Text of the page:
Life is Precious, Life is Fragile

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"Life is Precious, Life is Fragile" by Melanie Jean Juneau (CatholicMom.com)

Via Pixabay (2008), CC0 Public Domain

A Near-Death Experience

Exactly three years ago, I finally became cognizant of how thin the line between life and death really is when I nearly lost one of my daughters as she struggled to give birth. During labour, she almost bled out when she lost a litre of blood in mere seconds after an emergency C-section, the result of a series of unforeseen complications, a one-in-ten-thousand chance.

Of course, in a large teaching hospital with an excellent Maternity Ward, an emergency team of no less than ten people descended on her in the recovery room, then whipped off the sheets and even her nightgown–which upset her husband. He had to be dragged out of the room and told why she was being treated like a piece of meat, naked with doors and curtains around her bed left wide open on a public corridor. It took ten minutes to restrain him and keep him out of the room. Life comes before propriety. No one stops to close a door when a life is at stake.

An hour later, I gazed down at my daughter’s limp form, as a tear trickled down her pale face. She whispered, “I felt myself slipping away.” The veil separating life from death is thin, indeed. My daughter knew she was dying. Years ago she would have died. Even today, in the third world, she would have most certainly died. She was so weak after this near-death experience that her husband had to carry her to the washroom, and the nurse supported her new son’s weight as he nursed.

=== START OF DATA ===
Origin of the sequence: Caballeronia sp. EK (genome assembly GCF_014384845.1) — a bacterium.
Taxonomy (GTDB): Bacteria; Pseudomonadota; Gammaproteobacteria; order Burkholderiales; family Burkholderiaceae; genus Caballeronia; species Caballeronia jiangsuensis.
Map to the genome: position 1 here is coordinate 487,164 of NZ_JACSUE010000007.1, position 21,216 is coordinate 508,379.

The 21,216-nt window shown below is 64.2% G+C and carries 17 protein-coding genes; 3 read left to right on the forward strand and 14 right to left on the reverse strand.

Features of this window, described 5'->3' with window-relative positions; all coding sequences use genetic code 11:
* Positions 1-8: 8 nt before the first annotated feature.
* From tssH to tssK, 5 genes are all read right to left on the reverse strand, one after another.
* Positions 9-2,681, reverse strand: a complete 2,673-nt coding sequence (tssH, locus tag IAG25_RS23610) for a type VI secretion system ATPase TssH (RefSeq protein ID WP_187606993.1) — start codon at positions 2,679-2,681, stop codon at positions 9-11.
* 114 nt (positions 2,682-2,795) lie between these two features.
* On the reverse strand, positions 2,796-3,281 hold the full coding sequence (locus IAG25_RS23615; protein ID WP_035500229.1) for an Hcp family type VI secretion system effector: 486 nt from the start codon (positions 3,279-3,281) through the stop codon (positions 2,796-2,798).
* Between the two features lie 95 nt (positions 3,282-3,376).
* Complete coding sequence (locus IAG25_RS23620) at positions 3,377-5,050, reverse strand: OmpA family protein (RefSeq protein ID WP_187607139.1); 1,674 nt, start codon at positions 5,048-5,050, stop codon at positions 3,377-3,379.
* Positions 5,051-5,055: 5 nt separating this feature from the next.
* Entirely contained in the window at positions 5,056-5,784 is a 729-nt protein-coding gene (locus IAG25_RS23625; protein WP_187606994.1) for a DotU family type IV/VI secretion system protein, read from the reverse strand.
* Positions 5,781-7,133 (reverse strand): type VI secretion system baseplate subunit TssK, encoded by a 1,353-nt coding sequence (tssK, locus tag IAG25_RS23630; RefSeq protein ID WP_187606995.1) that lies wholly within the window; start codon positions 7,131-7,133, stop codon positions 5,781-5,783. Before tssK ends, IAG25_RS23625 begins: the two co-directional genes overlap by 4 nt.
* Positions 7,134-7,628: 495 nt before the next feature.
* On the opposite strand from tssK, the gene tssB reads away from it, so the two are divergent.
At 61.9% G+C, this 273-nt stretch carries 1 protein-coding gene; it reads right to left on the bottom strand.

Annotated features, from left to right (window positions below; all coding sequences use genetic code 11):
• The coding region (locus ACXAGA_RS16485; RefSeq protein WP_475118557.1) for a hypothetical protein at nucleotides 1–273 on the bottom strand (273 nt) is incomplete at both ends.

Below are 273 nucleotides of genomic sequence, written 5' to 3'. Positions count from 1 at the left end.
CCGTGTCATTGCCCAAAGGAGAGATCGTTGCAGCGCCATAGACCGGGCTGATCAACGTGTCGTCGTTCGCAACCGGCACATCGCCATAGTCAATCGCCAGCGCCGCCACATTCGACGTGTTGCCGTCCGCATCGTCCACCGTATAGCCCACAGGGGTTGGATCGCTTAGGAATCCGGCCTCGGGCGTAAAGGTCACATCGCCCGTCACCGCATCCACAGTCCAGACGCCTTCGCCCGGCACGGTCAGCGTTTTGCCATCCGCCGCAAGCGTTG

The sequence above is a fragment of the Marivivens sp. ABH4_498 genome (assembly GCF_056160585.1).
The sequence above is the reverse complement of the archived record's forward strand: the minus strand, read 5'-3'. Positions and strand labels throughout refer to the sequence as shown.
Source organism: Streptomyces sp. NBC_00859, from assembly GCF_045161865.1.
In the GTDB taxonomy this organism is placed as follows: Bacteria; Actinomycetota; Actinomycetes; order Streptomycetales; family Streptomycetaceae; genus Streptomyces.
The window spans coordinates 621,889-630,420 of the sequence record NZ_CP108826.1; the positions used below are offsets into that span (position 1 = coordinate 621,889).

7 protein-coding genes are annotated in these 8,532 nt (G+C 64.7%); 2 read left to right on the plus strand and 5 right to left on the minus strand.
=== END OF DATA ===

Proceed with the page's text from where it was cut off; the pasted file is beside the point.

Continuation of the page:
Life is Precarious

Life is fragile.

The process of birthing is similar to the process of dying because in both cases, a person must give up control completely and allow a force of nature stronger than themselves take over. I admit, every time I gave birth, there was a moment of panic, terror really, during the transition period when I had to completely surrender even though I was in excruciating pain. Giving birth and dying are not that different. Life and death are not as far apart as I had once presumed but this is no longer a depressing thought.

Although, I tend to rush through my daily duties like a solitary soul, disconnected from God and other people, I became aware that humans are actually intimately connected not just to God and the living but also to those who have died and are alive in Christ after recent encounters with birth, death, and dying. There is only a thin veil between heaven and earth; I can communicate with all who abide in the Mystical Body of Christ simply because I am a member of the communion of saints.

Copyright 2017 Melanie Jean Juneau

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About Author

Melanie Jean Juneau is a mother of nine children who blogs at joy of nine9. Her writing is humorous and heart-warming; thoughtful and thought-provoking. Part of her call and her witness is to write the truth about children, family, marriage and the sacredness of life. Melanie is the administrator of ACWB, the Editor in Chief at CatholicLane, CatholicStand, Catholic365 , CAPC & author of Echoes of the Divine.

3 Comments

  1. Mario Armosini on

    Il Signore Gesù lo si incontra nella sofferenza, personalmente anch’io ho avuto qualche anno fa una brutta esperienza, i medici pensavano d’essere difficile un mio salvataggio per questa vita. Molto devo alla intercessione di S. Padre Pio, ed a Lui attraverso la Madre nostra e di Gesù, ho consacrato tutta la mia famiglia, compresi generi e nipotini. La mia fede non ha tempo, e il consiglio per la mia esperienza, e quello della preghiera incessante, perché, è, attraverso essa che l’azione dello Spirito Santo agisce sulla persona.
    In altro luogo, indicherò cosa è il fervore della preghiera rivolta a Dio.
    Il Signore vi conservi Santi.

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